So why when 99% of my vinyl and my record player is in the roof do I have these here? Because like all the things in my room they mean something to me. It could be who/how I got them, the fact they remind me of the generosity of labels and artists to reviewers, of the time when my reviews seem to have engulfed part of my life but also were appreciated by artists and readers, and because they are more than just 7" pieces of vinyl: they have colours and packaging which make them collectible to me. Below, unidentified, are some of them (either covers or disks) - on the right are 8 of the Drone releases, the left has a goodly selection of the other disks in order if you want to try & identify them).

Monday, June 10, 2013

TIMR 14: music collection

These are pictures of some of my music collection.  My main in-room cd selection can be seen in the banner - there are more in my roof. But these contain my digital collection and subsets which are what I mainly play from. 

Here, on the back of my desk, beside the Shinjuku Thief collected box is my main hard drive. 1Tb, my second drive, has everything I have digital and want to keep - self recorded vinyl, purchased mp3 and ripped CDs, downloads from the web (mainly from web labels). My first (smaller) drive is at work with a selection of the music - it is a bit frustrating at times when recent acquisitions or genres aren't there - but I can live with that.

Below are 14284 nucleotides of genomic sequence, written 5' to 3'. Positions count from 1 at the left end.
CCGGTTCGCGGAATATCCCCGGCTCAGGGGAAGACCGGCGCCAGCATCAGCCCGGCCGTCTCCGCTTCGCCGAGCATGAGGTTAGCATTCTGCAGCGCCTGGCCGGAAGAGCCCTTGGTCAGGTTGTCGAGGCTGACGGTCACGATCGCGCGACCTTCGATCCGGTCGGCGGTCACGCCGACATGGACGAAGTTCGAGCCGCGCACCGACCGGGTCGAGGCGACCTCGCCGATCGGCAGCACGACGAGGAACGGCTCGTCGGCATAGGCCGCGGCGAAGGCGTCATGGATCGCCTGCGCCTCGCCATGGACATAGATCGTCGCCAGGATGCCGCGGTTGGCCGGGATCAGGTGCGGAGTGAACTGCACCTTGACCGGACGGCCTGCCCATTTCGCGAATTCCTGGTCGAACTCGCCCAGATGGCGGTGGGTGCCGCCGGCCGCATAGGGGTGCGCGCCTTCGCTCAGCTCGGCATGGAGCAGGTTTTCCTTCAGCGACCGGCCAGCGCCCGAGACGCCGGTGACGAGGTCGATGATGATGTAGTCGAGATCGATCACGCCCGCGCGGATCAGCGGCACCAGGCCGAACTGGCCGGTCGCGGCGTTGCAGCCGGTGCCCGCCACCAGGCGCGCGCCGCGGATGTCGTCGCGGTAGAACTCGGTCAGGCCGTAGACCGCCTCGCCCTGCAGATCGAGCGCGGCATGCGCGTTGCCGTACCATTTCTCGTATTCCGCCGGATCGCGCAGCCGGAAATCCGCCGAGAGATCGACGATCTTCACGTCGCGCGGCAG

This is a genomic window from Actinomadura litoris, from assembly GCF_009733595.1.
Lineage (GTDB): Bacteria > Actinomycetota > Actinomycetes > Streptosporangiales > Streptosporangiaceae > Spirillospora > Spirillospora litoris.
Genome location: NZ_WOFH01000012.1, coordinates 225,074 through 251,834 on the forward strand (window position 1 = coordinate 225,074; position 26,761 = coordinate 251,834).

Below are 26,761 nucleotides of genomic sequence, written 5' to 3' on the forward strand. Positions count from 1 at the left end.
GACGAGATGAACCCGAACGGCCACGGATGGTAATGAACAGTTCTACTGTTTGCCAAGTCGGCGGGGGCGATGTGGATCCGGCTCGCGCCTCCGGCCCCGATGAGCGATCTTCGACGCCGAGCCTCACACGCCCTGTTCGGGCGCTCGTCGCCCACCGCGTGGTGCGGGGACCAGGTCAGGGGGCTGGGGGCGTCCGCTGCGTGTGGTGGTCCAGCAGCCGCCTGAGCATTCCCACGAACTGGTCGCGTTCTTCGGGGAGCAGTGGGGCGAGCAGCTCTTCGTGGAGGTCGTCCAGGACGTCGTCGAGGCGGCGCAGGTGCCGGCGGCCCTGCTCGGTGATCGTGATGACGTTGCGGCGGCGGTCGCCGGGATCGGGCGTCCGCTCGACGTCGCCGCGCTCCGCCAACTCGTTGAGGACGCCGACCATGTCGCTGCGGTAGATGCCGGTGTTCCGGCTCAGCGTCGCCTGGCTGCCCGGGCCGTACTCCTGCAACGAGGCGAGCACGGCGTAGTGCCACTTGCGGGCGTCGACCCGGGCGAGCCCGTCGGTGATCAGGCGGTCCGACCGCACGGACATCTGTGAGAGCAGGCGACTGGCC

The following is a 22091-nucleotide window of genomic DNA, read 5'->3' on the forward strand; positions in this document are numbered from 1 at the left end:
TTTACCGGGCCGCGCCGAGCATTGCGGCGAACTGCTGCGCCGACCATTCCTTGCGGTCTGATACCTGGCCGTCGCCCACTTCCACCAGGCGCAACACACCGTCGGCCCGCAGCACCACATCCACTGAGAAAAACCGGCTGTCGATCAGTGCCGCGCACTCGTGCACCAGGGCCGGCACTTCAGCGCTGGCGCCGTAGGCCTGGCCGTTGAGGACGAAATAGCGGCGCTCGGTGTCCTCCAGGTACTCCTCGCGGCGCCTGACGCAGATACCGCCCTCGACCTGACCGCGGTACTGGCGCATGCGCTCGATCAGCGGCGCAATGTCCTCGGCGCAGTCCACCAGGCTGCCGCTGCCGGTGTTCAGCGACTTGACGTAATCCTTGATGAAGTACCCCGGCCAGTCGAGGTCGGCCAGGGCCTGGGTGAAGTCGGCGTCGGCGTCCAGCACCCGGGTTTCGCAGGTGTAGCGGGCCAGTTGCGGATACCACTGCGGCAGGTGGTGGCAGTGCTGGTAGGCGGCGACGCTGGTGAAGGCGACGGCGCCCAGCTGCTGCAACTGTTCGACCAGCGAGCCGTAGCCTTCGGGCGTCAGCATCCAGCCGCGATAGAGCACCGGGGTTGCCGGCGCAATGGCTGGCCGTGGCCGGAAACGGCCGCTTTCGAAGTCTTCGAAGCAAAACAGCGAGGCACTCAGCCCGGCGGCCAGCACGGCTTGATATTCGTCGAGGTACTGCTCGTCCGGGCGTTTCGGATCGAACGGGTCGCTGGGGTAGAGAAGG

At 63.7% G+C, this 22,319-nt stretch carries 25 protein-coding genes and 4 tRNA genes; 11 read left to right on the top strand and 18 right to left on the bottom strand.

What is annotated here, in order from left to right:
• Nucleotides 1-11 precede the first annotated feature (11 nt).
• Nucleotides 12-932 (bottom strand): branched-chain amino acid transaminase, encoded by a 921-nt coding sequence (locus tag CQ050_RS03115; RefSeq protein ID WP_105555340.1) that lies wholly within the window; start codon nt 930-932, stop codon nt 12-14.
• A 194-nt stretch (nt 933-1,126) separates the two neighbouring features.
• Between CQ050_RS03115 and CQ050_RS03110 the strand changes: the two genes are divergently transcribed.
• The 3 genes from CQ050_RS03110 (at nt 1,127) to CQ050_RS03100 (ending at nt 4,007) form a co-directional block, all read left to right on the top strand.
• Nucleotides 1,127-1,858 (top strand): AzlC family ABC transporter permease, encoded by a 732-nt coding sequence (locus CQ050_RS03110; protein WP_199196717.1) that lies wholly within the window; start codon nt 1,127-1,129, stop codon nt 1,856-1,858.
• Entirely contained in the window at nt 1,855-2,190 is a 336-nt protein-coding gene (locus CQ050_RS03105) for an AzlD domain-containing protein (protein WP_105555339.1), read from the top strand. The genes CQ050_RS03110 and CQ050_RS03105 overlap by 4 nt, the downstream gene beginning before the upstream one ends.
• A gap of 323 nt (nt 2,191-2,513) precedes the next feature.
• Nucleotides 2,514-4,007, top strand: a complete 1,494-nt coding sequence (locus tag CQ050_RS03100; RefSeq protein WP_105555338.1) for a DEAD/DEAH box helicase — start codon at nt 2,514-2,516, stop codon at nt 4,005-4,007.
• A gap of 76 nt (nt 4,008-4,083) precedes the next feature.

My main organizing principle is genre - I use it to group net labels (stasisfield or zeromoon are genres for example) or real labels (accretions, dorobo) or artists with a lot of representation (steve roden, muslimgauze, miles davis, taming power) & then all my own genres (such as electropop, ambient, environminimal, beaty, NZ, Nordic etc) to give a total of 107 genres for my 42736 items in 302Gb. 

And here, sitting on my pioneer sound system are three of my players. On the left my iPhod - my original 3GS phone which served me well as a phone, even after I killed the camera taking pictures in the rain, but has become effectively a touch once I upgraded to the 4. It's not pictured here, cause I use it to take the pictures, but it is part of my portable paraphernalia - it has a small memory so I just have a few artists that can provide instant solace - eno, roden, fripp, stafford. 

The old iPod doesn't get much use - its battery isn't charging but I've put some netlabels and harder stuff on it for those times you need an extreme.